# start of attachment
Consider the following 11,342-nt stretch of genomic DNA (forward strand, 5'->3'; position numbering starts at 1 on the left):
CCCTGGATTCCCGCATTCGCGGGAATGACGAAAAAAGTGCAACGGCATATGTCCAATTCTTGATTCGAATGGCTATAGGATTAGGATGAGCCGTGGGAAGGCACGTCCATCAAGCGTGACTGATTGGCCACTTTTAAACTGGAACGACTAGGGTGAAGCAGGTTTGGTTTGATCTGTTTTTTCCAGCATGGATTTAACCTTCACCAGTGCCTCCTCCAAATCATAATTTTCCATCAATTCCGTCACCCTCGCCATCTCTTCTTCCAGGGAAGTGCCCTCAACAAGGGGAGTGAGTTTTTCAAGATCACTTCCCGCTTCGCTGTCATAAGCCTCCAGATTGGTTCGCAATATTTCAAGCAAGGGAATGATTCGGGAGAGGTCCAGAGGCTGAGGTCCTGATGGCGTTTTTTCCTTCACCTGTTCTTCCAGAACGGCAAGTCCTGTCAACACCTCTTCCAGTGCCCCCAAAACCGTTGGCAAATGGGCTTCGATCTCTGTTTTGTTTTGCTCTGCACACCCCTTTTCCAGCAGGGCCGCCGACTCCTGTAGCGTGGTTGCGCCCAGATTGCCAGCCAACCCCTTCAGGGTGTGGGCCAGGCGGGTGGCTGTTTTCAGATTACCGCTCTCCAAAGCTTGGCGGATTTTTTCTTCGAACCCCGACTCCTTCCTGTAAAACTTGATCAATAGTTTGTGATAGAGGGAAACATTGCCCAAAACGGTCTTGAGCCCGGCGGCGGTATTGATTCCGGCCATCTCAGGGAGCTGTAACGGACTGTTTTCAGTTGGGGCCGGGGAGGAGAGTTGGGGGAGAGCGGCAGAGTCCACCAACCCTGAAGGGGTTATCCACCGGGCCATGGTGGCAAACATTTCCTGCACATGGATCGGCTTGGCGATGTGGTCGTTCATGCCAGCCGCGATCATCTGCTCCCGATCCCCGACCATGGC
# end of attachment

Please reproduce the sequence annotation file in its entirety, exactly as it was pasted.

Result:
Consider the following 11,342-nt stretch of genomic DNA (forward strand, 5'->3'; position numbering starts at 1 on the left):
CCCTGGATTCCCGCATTCGCGGGAATGACGAAAAAAGTGCAACGGCATATGTCCAATTCTTGATTCGAATGGCTATAGGATTAGGATGAGCCGTGGGAAGGCACGTCCATCAAGCGTGACTGATTGGCCACTTTTAAACTGGAACGACTAGGGTGAAGCAGGTTTGGTTTGATCTGTTTTTTCCAGCATGGATTTAACCTTCACCAGTGCCTCCTCCAAATCATAATTTTCCATCAATTCCGTCACCCTCGCCATCTCTTCTTCCAGGGAAGTGCCCTCAACAAGGGGAGTGAGTTTTTCAAGATCACTTCCCGCTTCGCTGTCATAAGCCTCCAGATTGGTTCGCAATATTTCAAGCAAGGGAATGATTCGGGAGAGGTCCAGAGGCTGAGGTCCTGATGGCGTTTTTTCCTTCACCTGTTCTTCCAGAACGGCAAGTCCTGTCAACACCTCTTCCAGTGCCCCCAAAACCGTTGGCAAATGGGCTTCGATCTCTGTTTTGTTTTGCTCTGCACACCCCTTTTCCAGCAGGGCCGCCGACTCCTGTAGCGTGGTTGCGCCCAGATTGCCAGCCAACCCCTTCAGGGTGTGGGCCAGGCGGGTGGCTGTTTTCAGATTACCGCTCTCCAAAGCTTGGCGGATTTTTTCTTCGAACCCCGACTCCTTCCTGTAAAACTTGATCAATAGTTTGTGATAGAGGGAAACATTGCCCAAAACGGTCTTGAGCCCGGCGGCGGTATTGATTCCGGCCATCTCAGGGAGCTGTAACGGACTGTTTTCAGTTGGGGCCGGGGAGGAGAGTTGGGGGAGAGCGGCAGAGTCCACCAACCCTGAAGGGGTTATCCACCGGGCCATGGTGGCAAACATTTCCTGCACATGGATCGGCTTGGCGATGTGGTCGTTCATGCCAGCCGCGATCATCTGCTCCCGATCCCCGACCATGGC